The boys said, “The guy substitutes get us. When we are off task or goofing off, they come up to us and joke with us. We all laugh and then we get back to work.”
“The girls don’t get in trouble for talking when we have a lady sub,” they added.
Though I didn’t agree with everything they said, and I certainly didn’t agree with their disrespect and defiance in the presence of a female substitute, I listened to their opinions. I explained, “Of course a male sub will understand you better than a female, but that doesn’t justify rudeness.”
I also noticed that when the boys talked that day, they were generally loud, but during a discussion, usually only one talked at a time. When the girls arrived, they spoke more quietly, but they were also more likely to talk at the same time. They seemed to have no problem with this, but it was easier for me to hear the loud single voices of the boys than the quieter mixture of the girls’ voices.
The girls were much better at working cooperatively and staying focused on a task. The boys immediately set up a leadership hierarchy that was more competitive when they worked in boys-only groups. More boys chose to work independently. Yet both classes got their work done with equal proficiency.
I wondered if we may have created a female-friendly learning environment in our schools.
We want students to work in cooperative groups and hold fair, orderly discussions.
Cory Turner of NPR wrote an article about a study at Yale recently (http://www.npr.org/sections/ed/2016/09/28/495488716/bias-isnt-just-a-police-problem-its-a-preschool-problem) that showed that teachers can tend to look for disruptive behavior in boys, especially black boys. In the study, 135 preschool and kindergarten teachers watched a series of videos and were told to try to spot disruptive behavior before it happened. In each video was a white boy, a black boy, a white girl, and a black girl. In none of the videos were there any actual incidences of bad behavior. As they watched, scanning software tracked the eye movements of the teachers. What they found was that teachers looked at boys more than girls, and at black children more than white in searching for challenging behavior.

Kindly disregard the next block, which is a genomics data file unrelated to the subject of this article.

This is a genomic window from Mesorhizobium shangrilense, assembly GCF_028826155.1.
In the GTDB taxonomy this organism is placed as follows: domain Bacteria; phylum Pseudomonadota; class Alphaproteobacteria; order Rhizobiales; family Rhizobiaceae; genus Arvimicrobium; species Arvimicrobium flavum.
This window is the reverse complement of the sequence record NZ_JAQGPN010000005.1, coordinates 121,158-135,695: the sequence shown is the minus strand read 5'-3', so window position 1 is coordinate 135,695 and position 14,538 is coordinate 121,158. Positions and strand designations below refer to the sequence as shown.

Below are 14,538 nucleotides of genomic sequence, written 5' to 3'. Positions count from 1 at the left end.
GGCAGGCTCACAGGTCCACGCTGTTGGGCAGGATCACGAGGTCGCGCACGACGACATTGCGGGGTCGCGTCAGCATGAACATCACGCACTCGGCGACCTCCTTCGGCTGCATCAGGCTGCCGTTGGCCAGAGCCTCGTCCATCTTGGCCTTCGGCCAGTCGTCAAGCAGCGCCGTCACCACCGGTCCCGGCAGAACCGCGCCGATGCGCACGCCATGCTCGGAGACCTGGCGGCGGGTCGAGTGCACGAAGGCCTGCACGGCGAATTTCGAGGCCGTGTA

I must admit that even as a male teacher, I am probably guilty of the gender bias myself. When the students were mixed into their regular homerooms the next day, I noticed the boys’ voices dominated the class noise. There were just as many girls talking and off task, but they were quieter. I call the boys on their behavior much more than I do the girls. Part of this may be due to the fact that girls mature in middle school faster than the boys do. The behavior of the girls is usually more in line with common classroom rules, but I don’t want to penalize boys for their physiological development nor subject them to my bias.
At my school, I am the only male teacher. Many of the boys in my classes do not have their father in the home, so it is not until the 8th grade that those boys will see a male leadership figure on a consistent basis. Is it any wonder that the leadership positions in our school’s student government and the honor rolls at the awards assemblies are also predominantly female?
In our schools we are trying to get more girls involved in math, science, and engineering fields that are typically male populated, and that’s a good goal. But I wonder if we are simply displacing the boys and replacing them with girls. Could we have a more inclusive plan?
Since our gender-specific day, I have been more aware of my tendency of singling out the boys. I have tried instead to practice celebrating the difference. When the boys are loud, outspoken, or challenging, I try to laugh it off. I smile at them and let it brush off my shoulder. If it warrants serious discussion, I can do that later one-on-one.
I would love to know your thoughts on this sensitive subject. Drop a comment, and let’s see if we can make our classrooms and schools more inclusive of both genders.